Jeff Suppan and Oliver Perez dueled for much of the evening with help from the aforementioned Chavez catch to rob Scott Rolen of a home run in the sixth. The score was still 1-1 in the ninth when Rolen got his revenge with a one-out single ahead of Molina's game-changing blast. The Mets had back-to-back singles to lead off the bottom of the inning and loaded the bases with two outs, but Adam Wainwright ended the threat with a called third strike to Carlos Beltran.

2004 ALCS: Red Sox 10, Yankees 3 at Yankee Stadium
The Red Sox had to win three straight elimination games after losing the first three contests just to get to this point. But with the deciding game in the Bronx, anything was possible. David Ortiz's two-run homer in the first inning and Damon's grand slam in the second silenced New York and sent the Sox on their way to breaking the curse.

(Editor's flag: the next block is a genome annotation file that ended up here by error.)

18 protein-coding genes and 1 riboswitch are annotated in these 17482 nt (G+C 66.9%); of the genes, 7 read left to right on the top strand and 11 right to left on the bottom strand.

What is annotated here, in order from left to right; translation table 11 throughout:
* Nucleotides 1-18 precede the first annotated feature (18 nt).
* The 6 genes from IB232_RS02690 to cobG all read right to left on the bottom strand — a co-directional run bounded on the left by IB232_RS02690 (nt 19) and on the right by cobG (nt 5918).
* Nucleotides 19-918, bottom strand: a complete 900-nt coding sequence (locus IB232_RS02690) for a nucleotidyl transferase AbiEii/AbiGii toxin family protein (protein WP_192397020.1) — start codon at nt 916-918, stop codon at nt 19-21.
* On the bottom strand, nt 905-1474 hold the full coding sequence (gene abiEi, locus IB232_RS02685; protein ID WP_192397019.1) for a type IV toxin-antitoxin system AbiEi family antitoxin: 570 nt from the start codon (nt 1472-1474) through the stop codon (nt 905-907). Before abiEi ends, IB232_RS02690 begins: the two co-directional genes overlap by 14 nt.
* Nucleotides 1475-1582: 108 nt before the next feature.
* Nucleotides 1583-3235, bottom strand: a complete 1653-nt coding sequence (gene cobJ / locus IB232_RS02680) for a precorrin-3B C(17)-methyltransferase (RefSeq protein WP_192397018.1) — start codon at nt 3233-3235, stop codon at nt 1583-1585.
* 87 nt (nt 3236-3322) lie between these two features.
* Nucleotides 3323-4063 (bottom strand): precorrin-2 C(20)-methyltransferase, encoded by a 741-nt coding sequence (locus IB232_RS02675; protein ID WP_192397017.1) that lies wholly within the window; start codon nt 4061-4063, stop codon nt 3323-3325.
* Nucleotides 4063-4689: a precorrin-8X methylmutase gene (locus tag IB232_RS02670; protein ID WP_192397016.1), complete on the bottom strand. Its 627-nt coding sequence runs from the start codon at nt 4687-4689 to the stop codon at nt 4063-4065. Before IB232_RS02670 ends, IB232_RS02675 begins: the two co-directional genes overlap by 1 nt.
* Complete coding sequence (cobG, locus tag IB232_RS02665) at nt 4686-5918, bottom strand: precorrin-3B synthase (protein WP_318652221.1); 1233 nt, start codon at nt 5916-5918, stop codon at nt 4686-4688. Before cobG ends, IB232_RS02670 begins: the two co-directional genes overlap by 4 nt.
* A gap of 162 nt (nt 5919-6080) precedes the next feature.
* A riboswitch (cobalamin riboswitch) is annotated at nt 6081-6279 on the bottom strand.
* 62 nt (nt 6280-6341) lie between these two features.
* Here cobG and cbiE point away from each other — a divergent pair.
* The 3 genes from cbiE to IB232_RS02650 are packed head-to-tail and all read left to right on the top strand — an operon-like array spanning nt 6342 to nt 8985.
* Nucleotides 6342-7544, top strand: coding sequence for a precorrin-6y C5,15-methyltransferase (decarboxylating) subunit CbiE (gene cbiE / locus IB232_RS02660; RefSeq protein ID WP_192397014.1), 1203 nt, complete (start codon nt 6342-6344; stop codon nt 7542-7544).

2004 NLCS: Cardinals 5, Astros 2 at Busch Stadium
Every team won at home through the first six games of the series. But while the Cards had that edge, the Astros had Roger Clemens on the mound. He held St. Louis to a run on three hits through five innings before Albert Pujols' two-out RBI double and Rolen's two-run homer put the Cardinals up for good.

2003 ALCS: Yankees 6, Red Sox 5 (11 innings) at Yankee Stadium
A game that will forever be remembered for Boone's homer also had the infamous decision by Red Sox manager Grady Little to let Pedro Martinez try to work out of trouble in the eighth with a 5-2 lead. Four straight one-out hits, three of them doubles, led to three runs and a tie game heading into extra innings. One 11th-inning pitch from Tim Wakefield continued the Yankees' October heroics.

2003 NLCS: Marlins 9, Cubs 6 at Wrigley Field